Quantum Support Services receives on average 244 referrals from Gippsland police per month.
This festive season it received 358 and almost half were during the two weeks between 19 December and New Year’s Day.
It’s a harrowing figure during a traditionally joyful time, and one that even shocked family violence specialists.
Quantum Support Services general manager of children, youth and family services Cindy Pullar said she knew the agency was busiest during the holiday period, but didn’t realise by how much.
“And I don’t believe that’s a true figure, I believe it’s much higher, but a lot of family violence still remains hidden,” Ms Pullar said.
Quantum, which assists women and children affected by family violence, received 66 police referrals from Latrobe, Wellington and Baw Baw shires in the week prior to Christmas alone.
Ten reports were received on Christmas Day, a time families should be opening Christmas presents and enjoying a festive lunch, and an additional 72 incidents were referred to the organisation between Boxing Day and New Year’s Eve.
On 1 January, Quantum was alerted to a further 17 cases of family violence, bringing the two-week tally to 165.
Ms Pullar believes the increase is due to the added social and financial pressures placed on families during the holiday period.
Christmas advertising promoting the “perfect gift” and approaching school fees for the new year add to the strain on family breadwinners, she said, while free-flowing alcohol during the season also increased the risk of family violence.
“We know that data shows family violence (across the state) increases over the holiday period,” Ms Pullar said.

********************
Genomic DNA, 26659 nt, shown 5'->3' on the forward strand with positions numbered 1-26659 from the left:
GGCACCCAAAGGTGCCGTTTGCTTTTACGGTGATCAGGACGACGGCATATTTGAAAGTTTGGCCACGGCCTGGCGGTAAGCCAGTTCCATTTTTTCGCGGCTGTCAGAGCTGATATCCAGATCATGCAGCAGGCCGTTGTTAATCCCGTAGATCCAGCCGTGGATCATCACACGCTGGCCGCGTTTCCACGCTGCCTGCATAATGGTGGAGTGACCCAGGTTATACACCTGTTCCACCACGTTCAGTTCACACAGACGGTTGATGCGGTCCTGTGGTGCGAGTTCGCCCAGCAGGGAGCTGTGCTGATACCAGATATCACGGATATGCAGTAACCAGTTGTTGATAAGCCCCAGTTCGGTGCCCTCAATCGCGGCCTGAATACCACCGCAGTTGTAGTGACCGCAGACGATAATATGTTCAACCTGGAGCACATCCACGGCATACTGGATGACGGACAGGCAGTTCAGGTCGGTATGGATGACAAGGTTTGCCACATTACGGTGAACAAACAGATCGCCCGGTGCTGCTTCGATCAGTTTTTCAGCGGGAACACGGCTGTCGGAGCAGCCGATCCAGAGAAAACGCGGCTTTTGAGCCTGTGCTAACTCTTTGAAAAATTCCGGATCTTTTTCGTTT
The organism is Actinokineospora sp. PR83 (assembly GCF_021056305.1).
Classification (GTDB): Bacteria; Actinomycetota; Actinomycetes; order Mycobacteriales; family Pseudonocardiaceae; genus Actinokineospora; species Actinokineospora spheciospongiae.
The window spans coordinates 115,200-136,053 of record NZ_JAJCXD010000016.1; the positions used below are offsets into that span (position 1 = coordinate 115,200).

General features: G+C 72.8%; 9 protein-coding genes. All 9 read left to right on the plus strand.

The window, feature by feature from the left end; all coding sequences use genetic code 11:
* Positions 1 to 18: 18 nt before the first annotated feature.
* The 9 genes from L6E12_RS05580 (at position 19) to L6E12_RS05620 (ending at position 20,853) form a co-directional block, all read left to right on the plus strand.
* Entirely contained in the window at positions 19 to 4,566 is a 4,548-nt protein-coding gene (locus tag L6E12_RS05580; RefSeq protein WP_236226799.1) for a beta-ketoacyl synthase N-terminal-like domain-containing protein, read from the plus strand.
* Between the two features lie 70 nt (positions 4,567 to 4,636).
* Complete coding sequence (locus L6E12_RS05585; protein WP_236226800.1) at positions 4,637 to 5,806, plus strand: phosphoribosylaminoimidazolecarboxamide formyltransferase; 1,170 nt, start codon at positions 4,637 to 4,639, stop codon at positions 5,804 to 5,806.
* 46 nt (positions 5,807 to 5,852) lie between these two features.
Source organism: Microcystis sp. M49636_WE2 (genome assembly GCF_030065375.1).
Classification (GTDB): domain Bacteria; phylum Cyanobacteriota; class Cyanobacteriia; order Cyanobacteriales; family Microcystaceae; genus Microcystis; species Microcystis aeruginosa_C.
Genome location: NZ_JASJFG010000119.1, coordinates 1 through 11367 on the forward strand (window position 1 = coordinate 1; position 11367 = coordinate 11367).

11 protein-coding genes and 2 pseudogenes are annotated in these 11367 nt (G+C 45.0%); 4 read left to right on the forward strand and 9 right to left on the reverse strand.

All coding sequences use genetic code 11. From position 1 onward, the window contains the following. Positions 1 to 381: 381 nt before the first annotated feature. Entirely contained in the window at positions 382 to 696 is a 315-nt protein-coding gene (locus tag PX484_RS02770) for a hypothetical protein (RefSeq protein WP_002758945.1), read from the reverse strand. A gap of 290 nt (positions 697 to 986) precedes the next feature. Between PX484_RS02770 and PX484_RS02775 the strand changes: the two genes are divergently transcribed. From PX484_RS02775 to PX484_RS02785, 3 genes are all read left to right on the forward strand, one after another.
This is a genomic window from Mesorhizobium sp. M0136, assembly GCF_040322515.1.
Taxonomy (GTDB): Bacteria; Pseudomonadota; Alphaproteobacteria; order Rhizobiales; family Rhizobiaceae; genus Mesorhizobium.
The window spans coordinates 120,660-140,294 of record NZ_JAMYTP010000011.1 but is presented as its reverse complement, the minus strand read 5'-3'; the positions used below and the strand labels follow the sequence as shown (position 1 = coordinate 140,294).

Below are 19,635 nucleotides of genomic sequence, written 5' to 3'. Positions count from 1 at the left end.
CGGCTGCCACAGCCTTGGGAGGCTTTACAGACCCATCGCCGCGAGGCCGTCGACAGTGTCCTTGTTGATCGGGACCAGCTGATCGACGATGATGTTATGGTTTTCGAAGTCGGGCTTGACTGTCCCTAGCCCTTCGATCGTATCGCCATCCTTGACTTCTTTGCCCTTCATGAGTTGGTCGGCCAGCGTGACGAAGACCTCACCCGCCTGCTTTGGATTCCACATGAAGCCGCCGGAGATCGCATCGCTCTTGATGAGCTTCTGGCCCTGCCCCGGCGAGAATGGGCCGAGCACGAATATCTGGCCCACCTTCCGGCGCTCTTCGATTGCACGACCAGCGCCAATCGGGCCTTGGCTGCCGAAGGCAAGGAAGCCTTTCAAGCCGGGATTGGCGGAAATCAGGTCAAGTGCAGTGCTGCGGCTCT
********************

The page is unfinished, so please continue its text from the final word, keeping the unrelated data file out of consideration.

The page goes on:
Quantum’s youth refuge, catering to people aged 16 to 24 affected by violence, is currently at capacity, while this Christmas period the service also experienced an increase in out-of-hours calls by women residing in its crisis accommodation.
Ms Pullar said the service’s resources were “stressed” and showed no sign of slowing down.
“But I really do believe we are just touching the surface of the issue,” she said.
“During this time of year particularly, a lot of it is hidden. We have the mum trying to hide it from her kids so they enjoy Christmas, while neighbours who may normally call the police are away on holiday.”
Ms Pullar said it was the community’s responsibility to speak up against family violence, no matter the time of year.
She said education also had to start early to promote gender equality and respect towards women, with power, control and gender inequality major contributors to family violence.
If you are in a life-threatening situation phone Triple Zero.
If you are experiencing family violence phone the National Sexual Assault, Domestic Family Violence Counselling Service on 1800 737 732.
If you feel your behaviour may be violent towards your partner and would like to talk to someone, phone the Men’s Referral Service on 1300 766 491.